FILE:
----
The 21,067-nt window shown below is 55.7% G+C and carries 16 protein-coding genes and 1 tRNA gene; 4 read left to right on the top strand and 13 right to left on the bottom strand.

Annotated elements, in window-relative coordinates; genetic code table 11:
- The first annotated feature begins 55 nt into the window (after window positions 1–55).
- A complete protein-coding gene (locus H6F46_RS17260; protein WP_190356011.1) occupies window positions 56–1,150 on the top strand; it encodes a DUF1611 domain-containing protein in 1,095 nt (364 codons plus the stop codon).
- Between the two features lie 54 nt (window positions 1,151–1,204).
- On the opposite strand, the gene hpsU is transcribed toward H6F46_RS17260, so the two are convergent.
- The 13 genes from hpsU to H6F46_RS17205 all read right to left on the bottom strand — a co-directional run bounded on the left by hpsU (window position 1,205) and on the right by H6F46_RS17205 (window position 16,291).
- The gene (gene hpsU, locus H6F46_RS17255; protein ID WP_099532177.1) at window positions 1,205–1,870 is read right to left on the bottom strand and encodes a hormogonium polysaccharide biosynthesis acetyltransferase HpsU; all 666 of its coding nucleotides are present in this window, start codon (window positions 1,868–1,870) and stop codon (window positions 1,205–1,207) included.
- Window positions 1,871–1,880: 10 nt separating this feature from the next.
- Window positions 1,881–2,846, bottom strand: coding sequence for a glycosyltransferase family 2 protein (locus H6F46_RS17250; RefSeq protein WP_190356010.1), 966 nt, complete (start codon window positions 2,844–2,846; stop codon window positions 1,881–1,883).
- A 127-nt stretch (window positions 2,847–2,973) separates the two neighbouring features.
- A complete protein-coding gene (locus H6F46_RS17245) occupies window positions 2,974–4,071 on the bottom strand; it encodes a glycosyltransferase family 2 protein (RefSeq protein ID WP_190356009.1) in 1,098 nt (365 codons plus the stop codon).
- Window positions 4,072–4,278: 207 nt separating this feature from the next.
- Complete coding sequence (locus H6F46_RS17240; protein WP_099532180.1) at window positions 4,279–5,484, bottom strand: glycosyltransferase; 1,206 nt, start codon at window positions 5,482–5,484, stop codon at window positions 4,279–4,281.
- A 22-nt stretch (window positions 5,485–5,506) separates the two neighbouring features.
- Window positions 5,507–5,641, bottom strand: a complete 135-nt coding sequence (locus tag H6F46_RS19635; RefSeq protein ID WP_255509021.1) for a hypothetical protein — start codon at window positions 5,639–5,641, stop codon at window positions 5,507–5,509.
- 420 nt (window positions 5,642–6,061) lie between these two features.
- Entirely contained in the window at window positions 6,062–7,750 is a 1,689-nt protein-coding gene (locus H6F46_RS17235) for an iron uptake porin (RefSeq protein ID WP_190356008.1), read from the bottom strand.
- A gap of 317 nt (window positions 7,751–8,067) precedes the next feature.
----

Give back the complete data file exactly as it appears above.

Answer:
The 21,067-nt window shown below is 55.7% G+C and carries 16 protein-coding genes and 1 tRNA gene; 4 read left to right on the top strand and 13 right to left on the bottom strand.

Annotated elements, in window-relative coordinates; genetic code table 11:
- The first annotated feature begins 55 nt into the window (after window positions 1–55).
- A complete protein-coding gene (locus H6F46_RS17260; protein WP_190356011.1) occupies window positions 56–1,150 on the top strand; it encodes a DUF1611 domain-containing protein in 1,095 nt (364 codons plus the stop codon).
- Between the two features lie 54 nt (window positions 1,151–1,204).
- On the opposite strand, the gene hpsU is transcribed toward H6F46_RS17260, so the two are convergent.
- The 13 genes from hpsU to H6F46_RS17205 all read right to left on the bottom strand — a co-directional run bounded on the left by hpsU (window position 1,205) and on the right by H6F46_RS17205 (window position 16,291).
- The gene (gene hpsU, locus H6F46_RS17255; protein ID WP_099532177.1) at window positions 1,205–1,870 is read right to left on the bottom strand and encodes a hormogonium polysaccharide biosynthesis acetyltransferase HpsU; all 666 of its coding nucleotides are present in this window, start codon (window positions 1,868–1,870) and stop codon (window positions 1,205–1,207) included.
- Window positions 1,871–1,880: 10 nt separating this feature from the next.
- Window positions 1,881–2,846, bottom strand: coding sequence for a glycosyltransferase family 2 protein (locus H6F46_RS17250; RefSeq protein WP_190356010.1), 966 nt, complete (start codon window positions 2,844–2,846; stop codon window positions 1,881–1,883).
- A 127-nt stretch (window positions 2,847–2,973) separates the two neighbouring features.
- A complete protein-coding gene (locus H6F46_RS17245) occupies window positions 2,974–4,071 on the bottom strand; it encodes a glycosyltransferase family 2 protein (RefSeq protein ID WP_190356009.1) in 1,098 nt (365 codons plus the stop codon).
- Window positions 4,072–4,278: 207 nt separating this feature from the next.
- Complete coding sequence (locus H6F46_RS17240; protein WP_099532180.1) at window positions 4,279–5,484, bottom strand: glycosyltransferase; 1,206 nt, start codon at window positions 5,482–5,484, stop codon at window positions 4,279–4,281.
- A 22-nt stretch (window positions 5,485–5,506) separates the two neighbouring features.
- Window positions 5,507–5,641, bottom strand: a complete 135-nt coding sequence (locus tag H6F46_RS19635; RefSeq protein ID WP_255509021.1) for a hypothetical protein — start codon at window positions 5,639–5,641, stop codon at window positions 5,507–5,509.
- 420 nt (window positions 5,642–6,061) lie between these two features.
- Entirely contained in the window at window positions 6,062–7,750 is a 1,689-nt protein-coding gene (locus H6F46_RS17235) for an iron uptake porin (RefSeq protein ID WP_190356008.1), read from the bottom strand.
- A gap of 317 nt (window positions 7,751–8,067) precedes the next feature.